Reported purpose & perceived effectiveness
- Can't tell
Side effects as an overall problem
Stopped taking OxyIR
|This item is relevant to you: 1-3 months||1||
|This item is relevant to you: 1-3 months||1||
Do not use this medication if you have ever had an allergic reaction to a narcotic medicine (examples include methadone, morphine, Oxycontin, Darvocet, Percocet, Vicodin, Lortab, and many others), or to a narcotic cough medicine that contains codeine, hydrocodone, or dihydrocodeine.
You should also not take oxycodone if you are having an asthma attack or if you have a bowel obstruction called paralytic ileus.
Oxycodone may be habit-forming and should be used only by the person it was prescribed for. Oxycodone should never be shared with another person, especially someone who has a history of drug abuse or addiction. Keep the medication in a secure place where others cannot get to it.
Before using oxycodone, tell your doctor if you are allergic to any drugs, or if you have:
FDA pregnancy category C. This medication may be harmful to an unborn baby, and could cause addiction or withdrawal symptoms in a newborn. Tell your doctor if you are pregnant or plan to become pregnant during treatment.
Oxycodone can pass into breast milk and may harm a nursing baby. Do not use this medication without telling your doctor if you are breast-feeding a baby.
Older adults may be more sensitive to the effects of this medicine.
Do not drink alcohol while you are taking this medication. Dangerous side effects or death can occur when alcohol is combined with oxycodone. Check your food and medicine labels to be sure these products do not contain alcohol.
Oxycodone can cause side effects that may impair your thinking or reactions. Be careful if you drive or do anything that requires you to be awake and alert.
Seek emergency medical attention if you think you have used too much of this medicine. An overdose of oxycodone can be fatal.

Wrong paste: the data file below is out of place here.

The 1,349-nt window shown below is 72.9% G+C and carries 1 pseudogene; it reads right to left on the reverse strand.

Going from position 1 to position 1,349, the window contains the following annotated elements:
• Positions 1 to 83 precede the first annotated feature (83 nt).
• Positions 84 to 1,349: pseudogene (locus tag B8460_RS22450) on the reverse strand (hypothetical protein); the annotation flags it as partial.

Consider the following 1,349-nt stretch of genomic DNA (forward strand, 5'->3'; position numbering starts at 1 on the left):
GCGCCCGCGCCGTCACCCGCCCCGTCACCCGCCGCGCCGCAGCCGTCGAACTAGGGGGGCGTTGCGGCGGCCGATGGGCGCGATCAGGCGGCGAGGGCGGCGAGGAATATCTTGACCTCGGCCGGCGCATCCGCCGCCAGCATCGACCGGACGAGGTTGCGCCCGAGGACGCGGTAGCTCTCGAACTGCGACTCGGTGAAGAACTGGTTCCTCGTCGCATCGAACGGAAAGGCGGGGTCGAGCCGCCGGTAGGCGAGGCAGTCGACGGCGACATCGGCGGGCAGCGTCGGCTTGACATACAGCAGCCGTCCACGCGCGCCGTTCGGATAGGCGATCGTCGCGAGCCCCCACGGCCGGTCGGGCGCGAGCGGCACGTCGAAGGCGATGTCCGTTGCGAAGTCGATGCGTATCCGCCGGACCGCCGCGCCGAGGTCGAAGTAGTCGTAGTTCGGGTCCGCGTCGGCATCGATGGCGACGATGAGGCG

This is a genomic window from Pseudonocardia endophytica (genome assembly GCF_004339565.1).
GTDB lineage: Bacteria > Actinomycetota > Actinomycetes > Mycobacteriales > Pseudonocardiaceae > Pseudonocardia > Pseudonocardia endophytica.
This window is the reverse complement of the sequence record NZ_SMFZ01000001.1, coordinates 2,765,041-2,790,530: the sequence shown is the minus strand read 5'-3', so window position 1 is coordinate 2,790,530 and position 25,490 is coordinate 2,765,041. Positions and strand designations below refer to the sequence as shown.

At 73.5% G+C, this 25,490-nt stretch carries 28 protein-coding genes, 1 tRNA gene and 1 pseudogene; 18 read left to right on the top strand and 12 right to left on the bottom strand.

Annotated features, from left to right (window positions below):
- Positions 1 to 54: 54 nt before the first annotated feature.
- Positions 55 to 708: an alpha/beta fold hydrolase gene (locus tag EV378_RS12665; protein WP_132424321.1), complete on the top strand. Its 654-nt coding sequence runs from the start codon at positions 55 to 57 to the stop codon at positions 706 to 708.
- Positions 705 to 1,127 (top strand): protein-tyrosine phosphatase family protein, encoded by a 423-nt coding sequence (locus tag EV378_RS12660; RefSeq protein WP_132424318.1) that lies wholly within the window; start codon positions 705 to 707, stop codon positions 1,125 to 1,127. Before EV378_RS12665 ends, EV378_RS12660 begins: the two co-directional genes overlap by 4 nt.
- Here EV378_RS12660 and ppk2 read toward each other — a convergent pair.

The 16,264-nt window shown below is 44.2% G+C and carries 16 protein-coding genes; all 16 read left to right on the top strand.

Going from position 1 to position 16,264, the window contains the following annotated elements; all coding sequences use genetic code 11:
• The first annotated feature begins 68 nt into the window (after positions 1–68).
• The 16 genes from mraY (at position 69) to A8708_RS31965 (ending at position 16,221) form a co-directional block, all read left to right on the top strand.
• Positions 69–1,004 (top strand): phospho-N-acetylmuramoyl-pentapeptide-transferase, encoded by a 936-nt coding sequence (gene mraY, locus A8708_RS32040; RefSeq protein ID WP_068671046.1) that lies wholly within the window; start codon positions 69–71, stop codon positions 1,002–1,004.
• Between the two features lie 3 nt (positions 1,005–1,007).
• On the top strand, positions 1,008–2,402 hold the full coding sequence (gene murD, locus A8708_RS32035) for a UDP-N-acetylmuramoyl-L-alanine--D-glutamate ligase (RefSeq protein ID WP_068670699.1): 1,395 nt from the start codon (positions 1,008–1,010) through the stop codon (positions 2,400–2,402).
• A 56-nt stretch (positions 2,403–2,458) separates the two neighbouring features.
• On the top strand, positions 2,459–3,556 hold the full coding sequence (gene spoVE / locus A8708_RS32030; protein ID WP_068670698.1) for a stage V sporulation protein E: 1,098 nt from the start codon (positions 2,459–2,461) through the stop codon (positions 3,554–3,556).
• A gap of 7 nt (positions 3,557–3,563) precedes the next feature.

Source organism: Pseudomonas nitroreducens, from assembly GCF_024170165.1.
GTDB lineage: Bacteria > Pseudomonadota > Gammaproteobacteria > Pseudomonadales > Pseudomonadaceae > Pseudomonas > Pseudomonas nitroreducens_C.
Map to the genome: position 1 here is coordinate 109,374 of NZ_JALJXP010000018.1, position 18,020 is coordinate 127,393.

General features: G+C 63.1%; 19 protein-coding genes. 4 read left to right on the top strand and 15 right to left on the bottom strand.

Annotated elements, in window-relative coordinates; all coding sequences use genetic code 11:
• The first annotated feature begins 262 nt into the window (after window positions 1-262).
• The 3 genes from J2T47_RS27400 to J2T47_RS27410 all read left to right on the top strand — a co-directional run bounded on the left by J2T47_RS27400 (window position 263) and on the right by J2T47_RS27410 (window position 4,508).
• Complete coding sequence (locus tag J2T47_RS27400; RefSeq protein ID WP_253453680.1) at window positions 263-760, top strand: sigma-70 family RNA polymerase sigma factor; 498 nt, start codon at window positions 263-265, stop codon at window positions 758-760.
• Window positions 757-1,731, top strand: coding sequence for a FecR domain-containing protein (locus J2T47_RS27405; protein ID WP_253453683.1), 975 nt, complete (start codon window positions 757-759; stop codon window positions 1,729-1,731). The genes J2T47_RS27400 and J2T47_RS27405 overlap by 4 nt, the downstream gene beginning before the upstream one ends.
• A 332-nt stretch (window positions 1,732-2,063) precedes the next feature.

Overdose symptoms may include extreme drowsiness, muscle weakness, confusion, cold and clammy skin, pinpoint pupils, shallow breathing, slow heart rate, fainting, or coma.
Since oxycodone is sometimes used as needed, you may not be on a dosing schedule. If you are using the medication regularly, take the missed dose as soon as you remember. If it is almost time for the next dose, skip the missed dose and wait until your next regularly scheduled dose. Do not use extra medicine to make up the missed dose.
Extended-release oxycodone is not for use on an as-needed basis for pain.
Get emergency medical help if you have any of these signs of an allergic reaction: hives; difficulty breathing; swelling of your face, lips, tongue, or throat.
Call your doctor at once if you have any of these serious side effects:
Less serious side effects are more likely to occur, such as:
This is not a complete list of side effects and others may occur. Tell your doctor about any unusual or bothersome side effect. You may report side effects to FDA at 1-800-FDA-1088.
Do not take oxycodone with alcohol, other narcotic pain medications, sedatives, tranquilizers, muscle relaxers, or other medicines that can make you sleepy or slow your breathing. Dangerous side effects may result.
Before taking oxycodone, tell your doctor if you are using pentazocine (Talwin), nalbuphine (Nubain), butorphanol (Stadol), or buprenorphine (Buprenex, Subutex). If you are using any of these drugs, you may not be able to use oxycodone, or you may need dosage adjustments or special tests during treatment.
This list is not complete and there may be other drugs that can interact with oxycodone. Tell your doctor about all the prescription and over-the-counter medications you use. This includes vitamins, minerals, herbal products, and drugs prescribed by other doctors. Do not start using a new medication without telling your doctor.
Endocodone, M-Oxy, OxyContin, OxyIR, Oxyfast, Percolone, Roxicodone, Roxicodone Intensol, oxycodone, Dazidox, and ETH-Oxydose
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Copyright 1996-2004 Cerner Multum, Inc. Version 2.05. Revision date 8/23/04